Parvo is also fast – it strikes like lightning. Your dog can appear perfectly healthy one day, and the next can be horribly ill or even dying. He will require emergency veterinary treatment that could have been avoided if you’d gotten him the parvo vaccine.
Treatment is not cheap. Natasha’s Kane required $1500 in immediate medical treatment, several days in the animal hospital, and weeks of aftercare. And as I’ve suggested in the previous paragraph, he will likely never be the same. The parvo vaccine would have been considerably cheaper. But hey, that tattoo sure looks great on Natasha!
Yes, I know what I sound like. And I’m okay with that.
You may have heard that adult dogs are not all that vulnerable to parvo, so you don’t have to worry about parvo vaccine for adults. You may also have heard that if an adult dog contracts parvo, he will just get very ill, but he won’t die.
Well, let me just ask you this – if you have a way of preventing your adult dog from becoming very ill, why wouldn’t you? Is there anyone out there who actually thinks it’s okay to neglect their dog’s health? Besides, it’s not true that adult dogs won’t die of parvo – they’re less likely to die, if treated, than puppies, but the risk is still extremely high. And if the illness isn’t treated, death is pretty much inevitable.
Another parvo myth is that you don’t need parvo vaccine for your dog if you keep their environment clean and keep them away from other dogs. The fact is, the parvo virus lives everywhere. Your perfectly healthy dog could pick up canine parvovirus at the dog park, at the veterinary clinic, on the sidewalk and just about anywhere else that any other dog could have been. The virus can also live for up to six months, so how confident are you, really, that your dog will not be exposed?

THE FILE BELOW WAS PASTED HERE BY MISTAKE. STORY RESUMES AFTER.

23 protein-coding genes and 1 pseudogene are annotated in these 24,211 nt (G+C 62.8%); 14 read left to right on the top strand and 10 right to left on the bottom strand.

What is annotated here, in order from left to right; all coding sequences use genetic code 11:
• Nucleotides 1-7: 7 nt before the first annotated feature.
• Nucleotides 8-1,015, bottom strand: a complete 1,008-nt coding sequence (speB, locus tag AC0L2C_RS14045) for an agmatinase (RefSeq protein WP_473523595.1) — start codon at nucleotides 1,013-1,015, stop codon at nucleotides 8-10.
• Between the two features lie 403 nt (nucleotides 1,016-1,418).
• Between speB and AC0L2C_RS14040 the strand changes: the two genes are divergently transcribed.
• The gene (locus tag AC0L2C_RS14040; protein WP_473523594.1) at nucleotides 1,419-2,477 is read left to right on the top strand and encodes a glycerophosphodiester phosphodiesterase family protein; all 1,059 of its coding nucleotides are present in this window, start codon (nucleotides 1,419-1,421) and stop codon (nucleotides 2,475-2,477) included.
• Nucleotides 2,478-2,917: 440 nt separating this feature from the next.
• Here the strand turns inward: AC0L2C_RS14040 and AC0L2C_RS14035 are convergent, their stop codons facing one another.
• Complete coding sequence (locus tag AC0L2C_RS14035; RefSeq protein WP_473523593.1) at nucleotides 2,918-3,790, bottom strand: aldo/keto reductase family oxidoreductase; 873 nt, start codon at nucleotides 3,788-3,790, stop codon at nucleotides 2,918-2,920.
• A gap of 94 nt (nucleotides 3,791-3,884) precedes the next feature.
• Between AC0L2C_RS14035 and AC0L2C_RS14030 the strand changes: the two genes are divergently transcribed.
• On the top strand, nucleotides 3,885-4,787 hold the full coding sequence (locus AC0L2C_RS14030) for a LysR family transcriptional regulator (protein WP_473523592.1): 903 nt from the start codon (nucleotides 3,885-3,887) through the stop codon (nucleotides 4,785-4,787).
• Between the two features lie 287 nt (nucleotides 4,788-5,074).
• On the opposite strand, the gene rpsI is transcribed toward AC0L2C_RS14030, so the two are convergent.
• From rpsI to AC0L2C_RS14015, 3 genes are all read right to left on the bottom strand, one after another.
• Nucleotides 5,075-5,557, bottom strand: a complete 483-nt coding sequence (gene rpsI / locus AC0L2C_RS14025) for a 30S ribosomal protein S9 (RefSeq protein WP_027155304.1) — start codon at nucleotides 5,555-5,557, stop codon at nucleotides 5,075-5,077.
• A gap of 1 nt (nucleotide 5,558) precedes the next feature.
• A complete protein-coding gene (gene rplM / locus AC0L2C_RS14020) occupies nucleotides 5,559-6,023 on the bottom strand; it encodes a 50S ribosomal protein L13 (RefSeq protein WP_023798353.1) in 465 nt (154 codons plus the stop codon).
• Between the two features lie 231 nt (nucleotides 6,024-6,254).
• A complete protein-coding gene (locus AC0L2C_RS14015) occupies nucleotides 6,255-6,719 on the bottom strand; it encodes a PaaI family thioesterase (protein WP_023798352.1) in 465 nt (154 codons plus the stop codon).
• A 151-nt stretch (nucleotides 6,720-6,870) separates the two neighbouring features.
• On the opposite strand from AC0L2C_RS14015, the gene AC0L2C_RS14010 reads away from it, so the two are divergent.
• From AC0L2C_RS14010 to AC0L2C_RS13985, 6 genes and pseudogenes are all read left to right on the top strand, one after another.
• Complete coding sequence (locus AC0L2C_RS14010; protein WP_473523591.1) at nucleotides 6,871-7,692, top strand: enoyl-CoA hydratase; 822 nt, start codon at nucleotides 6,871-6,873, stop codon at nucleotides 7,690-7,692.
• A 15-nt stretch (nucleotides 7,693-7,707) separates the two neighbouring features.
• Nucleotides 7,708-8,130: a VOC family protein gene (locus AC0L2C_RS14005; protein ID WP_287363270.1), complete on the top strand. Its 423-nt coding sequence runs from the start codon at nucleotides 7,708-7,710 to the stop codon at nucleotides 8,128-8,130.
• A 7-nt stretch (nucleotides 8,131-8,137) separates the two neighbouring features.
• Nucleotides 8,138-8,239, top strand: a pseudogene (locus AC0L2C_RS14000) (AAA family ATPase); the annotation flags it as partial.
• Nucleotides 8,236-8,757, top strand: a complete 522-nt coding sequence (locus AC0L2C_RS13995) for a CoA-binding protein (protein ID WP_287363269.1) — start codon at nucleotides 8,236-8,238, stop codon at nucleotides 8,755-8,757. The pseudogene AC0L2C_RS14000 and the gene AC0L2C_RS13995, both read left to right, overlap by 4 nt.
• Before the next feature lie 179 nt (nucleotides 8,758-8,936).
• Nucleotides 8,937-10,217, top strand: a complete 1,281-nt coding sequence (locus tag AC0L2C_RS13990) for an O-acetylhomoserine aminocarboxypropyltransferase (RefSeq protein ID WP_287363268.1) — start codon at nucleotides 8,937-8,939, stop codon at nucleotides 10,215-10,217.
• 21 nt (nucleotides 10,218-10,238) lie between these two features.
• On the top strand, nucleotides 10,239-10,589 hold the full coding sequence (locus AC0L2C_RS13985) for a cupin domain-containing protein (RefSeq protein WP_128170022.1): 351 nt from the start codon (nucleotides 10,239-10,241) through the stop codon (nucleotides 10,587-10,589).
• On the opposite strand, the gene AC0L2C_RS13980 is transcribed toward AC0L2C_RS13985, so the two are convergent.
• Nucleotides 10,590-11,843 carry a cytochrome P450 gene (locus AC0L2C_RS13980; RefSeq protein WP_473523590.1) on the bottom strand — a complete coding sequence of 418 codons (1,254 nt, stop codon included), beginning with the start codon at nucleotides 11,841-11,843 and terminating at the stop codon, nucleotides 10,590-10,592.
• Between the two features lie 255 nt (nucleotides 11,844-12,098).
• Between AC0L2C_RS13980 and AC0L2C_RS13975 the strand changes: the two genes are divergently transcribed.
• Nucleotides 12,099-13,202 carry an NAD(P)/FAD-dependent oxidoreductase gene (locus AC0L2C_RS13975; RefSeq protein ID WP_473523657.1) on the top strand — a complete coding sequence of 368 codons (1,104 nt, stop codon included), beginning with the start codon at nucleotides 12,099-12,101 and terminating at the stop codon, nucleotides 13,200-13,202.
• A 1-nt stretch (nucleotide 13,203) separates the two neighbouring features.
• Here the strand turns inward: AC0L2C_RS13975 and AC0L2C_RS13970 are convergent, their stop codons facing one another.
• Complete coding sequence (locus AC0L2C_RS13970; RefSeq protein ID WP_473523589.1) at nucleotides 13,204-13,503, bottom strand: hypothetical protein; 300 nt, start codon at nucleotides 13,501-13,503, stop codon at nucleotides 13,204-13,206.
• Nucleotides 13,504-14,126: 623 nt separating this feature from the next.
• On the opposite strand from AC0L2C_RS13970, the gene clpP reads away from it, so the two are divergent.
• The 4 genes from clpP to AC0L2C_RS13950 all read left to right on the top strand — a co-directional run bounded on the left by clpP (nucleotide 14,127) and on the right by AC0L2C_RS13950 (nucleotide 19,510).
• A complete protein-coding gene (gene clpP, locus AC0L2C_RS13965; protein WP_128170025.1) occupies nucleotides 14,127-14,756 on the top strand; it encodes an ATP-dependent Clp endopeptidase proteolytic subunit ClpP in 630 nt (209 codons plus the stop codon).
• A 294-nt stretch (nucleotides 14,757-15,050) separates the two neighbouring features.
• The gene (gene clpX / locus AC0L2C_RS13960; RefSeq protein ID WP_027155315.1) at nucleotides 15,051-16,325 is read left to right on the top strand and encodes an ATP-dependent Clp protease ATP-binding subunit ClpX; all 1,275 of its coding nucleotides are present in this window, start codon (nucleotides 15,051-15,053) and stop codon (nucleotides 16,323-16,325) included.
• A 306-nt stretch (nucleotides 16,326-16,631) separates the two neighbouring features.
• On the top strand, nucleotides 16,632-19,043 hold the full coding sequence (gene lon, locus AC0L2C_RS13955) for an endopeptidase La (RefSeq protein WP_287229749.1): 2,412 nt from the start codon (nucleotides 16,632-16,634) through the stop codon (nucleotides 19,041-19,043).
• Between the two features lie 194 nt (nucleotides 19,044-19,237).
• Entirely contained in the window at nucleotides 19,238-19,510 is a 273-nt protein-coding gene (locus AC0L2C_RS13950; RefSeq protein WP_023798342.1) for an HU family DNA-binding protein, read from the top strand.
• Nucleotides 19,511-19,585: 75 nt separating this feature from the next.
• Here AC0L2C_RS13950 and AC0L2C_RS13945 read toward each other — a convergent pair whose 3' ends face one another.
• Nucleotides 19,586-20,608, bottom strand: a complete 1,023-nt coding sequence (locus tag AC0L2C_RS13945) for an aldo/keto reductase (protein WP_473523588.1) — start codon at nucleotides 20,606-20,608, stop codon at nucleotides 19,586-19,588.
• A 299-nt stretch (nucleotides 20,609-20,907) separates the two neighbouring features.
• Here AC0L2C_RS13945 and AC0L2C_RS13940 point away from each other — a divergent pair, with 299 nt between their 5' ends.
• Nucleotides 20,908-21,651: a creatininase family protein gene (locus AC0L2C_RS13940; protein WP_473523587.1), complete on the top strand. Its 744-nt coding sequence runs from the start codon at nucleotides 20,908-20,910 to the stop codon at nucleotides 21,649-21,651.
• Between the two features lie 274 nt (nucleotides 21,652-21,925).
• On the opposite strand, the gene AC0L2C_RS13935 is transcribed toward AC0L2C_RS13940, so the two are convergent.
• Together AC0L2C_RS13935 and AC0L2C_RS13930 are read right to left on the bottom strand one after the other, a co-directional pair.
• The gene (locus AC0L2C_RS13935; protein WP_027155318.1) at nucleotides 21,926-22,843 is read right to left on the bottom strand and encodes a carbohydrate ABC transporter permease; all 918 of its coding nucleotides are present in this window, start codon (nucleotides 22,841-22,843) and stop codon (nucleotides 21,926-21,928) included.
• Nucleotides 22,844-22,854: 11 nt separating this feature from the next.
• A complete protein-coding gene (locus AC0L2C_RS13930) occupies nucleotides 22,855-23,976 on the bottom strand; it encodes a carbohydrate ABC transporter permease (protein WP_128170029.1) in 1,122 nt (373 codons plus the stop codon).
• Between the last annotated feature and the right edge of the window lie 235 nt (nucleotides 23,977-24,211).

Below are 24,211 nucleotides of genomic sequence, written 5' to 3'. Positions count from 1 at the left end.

…At least not early on. I’m not cutting Natasha any slack here – she didn’t have Kane vaccinated, and Kane’s illness is indisputably Natasha’s fault. However, it’s important to remember that vaccinations take time to work, so even if your puppy has had his initial parvo vaccine, that doesn’t guarantee immunity. Those boosters that Natasha didn’t get for Kane are essential, and that means that until your puppy has had a full series of parvo vaccines, you should keep him away from places where other dogs congregate.
Oddly enough, large dog breeds seem to be more susceptible to canine parvovirus than small breeds. Some of the dog breeds most prone to contracting parvo include German Shepherds, Dobermans, Rottweilers, Labrador Retrievers, Huskies and American Staffordshires.
Having said this, it’s important to note that hardly any dog that has had his parvo vaccine will contract canine parvovirus.
If you believe the experts, there is no such thing as a dog that has never been exposed to canine parvovirus, and an exposed dog can potentially infect any number of other dogs. Just an ounce of feces from an infected dog contains no fewer than 35,000,000 viruses – and it only takes 1,000 to infect your dog.
Given that the virus can be so easily carried, if your dog is infected, you can expect that your veterinarian will strongly recommend that your dog be isolated. However, sometimes the symptoms (in the early stages) are almost impossible to recognize. A dog could be shedding the parvovirus for up to two weeks before any symptoms become visible.
Even if your dog is isolated, and his immediate area is disinfected, the virus can still live for a long time. Steam, sunlight, and bleach are commonly used in an attempt to kill canine parvovirus, but there’s no guarantee that these methods will be 100% effective. Even if the area appears to be perfectly clean, re-infection is always a possibility.